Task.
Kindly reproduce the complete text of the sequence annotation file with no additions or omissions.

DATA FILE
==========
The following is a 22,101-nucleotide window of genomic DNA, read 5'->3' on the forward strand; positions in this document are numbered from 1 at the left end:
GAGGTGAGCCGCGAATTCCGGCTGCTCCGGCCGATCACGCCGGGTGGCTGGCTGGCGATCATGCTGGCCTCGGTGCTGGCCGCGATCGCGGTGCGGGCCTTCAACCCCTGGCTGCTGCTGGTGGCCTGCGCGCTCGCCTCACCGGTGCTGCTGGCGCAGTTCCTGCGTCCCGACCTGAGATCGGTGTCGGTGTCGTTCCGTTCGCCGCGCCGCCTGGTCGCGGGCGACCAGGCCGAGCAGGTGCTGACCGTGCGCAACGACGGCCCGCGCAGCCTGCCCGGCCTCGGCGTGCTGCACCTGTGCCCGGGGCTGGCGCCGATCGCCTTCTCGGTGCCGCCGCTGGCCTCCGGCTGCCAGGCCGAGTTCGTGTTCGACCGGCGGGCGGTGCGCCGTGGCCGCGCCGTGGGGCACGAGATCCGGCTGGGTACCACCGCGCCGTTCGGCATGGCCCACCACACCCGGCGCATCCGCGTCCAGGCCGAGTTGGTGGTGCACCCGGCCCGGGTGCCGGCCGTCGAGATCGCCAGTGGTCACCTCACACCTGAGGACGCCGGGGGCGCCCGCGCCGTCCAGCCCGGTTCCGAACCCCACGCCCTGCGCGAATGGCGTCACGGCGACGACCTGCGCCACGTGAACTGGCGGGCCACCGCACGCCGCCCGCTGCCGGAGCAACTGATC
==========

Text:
The following is a 22,101-nucleotide window of genomic DNA, read 5'->3' on the forward strand; positions in this document are numbered from 1 at the left end:
GAGGTGAGCCGCGAATTCCGGCTGCTCCGGCCGATCACGCCGGGTGGCTGGCTGGCGATCATGCTGGCCTCGGTGCTGGCCGCGATCGCGGTGCGGGCCTTCAACCCCTGGCTGCTGCTGGTGGCCTGCGCGCTCGCCTCACCGGTGCTGCTGGCGCAGTTCCTGCGTCCCGACCTGAGATCGGTGTCGGTGTCGTTCCGTTCGCCGCGCCGCCTGGTCGCGGGCGACCAGGCCGAGCAGGTGCTGACCGTGCGCAACGACGGCCCGCGCAGCCTGCCCGGCCTCGGCGTGCTGCACCTGTGCCCGGGGCTGGCGCCGATCGCCTTCTCGGTGCCGCCGCTGGCCTCCGGCTGCCAGGCCGAGTTCGTGTTCGACCGGCGGGCGGTGCGCCGTGGCCGCGCCGTGGGGCACGAGATCCGGCTGGGTACCACCGCGCCGTTCGGCATGGCCCACCACACCCGGCGCATCCGCGTCCAGGCCGAGTTGGTGGTGCACCCGGCCCGGGTGCCGGCCGTCGAGATCGCCAGTGGTCACCTCACACCTGAGGACGCCGGGGGCGCCCGCGCCGTCCAGCCCGGTTCCGAACCCCACGCCCTGCGCGAATGGCGTCACGGCGACGACCTGCGCCACGTGAACTGGCGGGCCACCGCACGCCGCCCGCTGCCGGAGCAACTGATC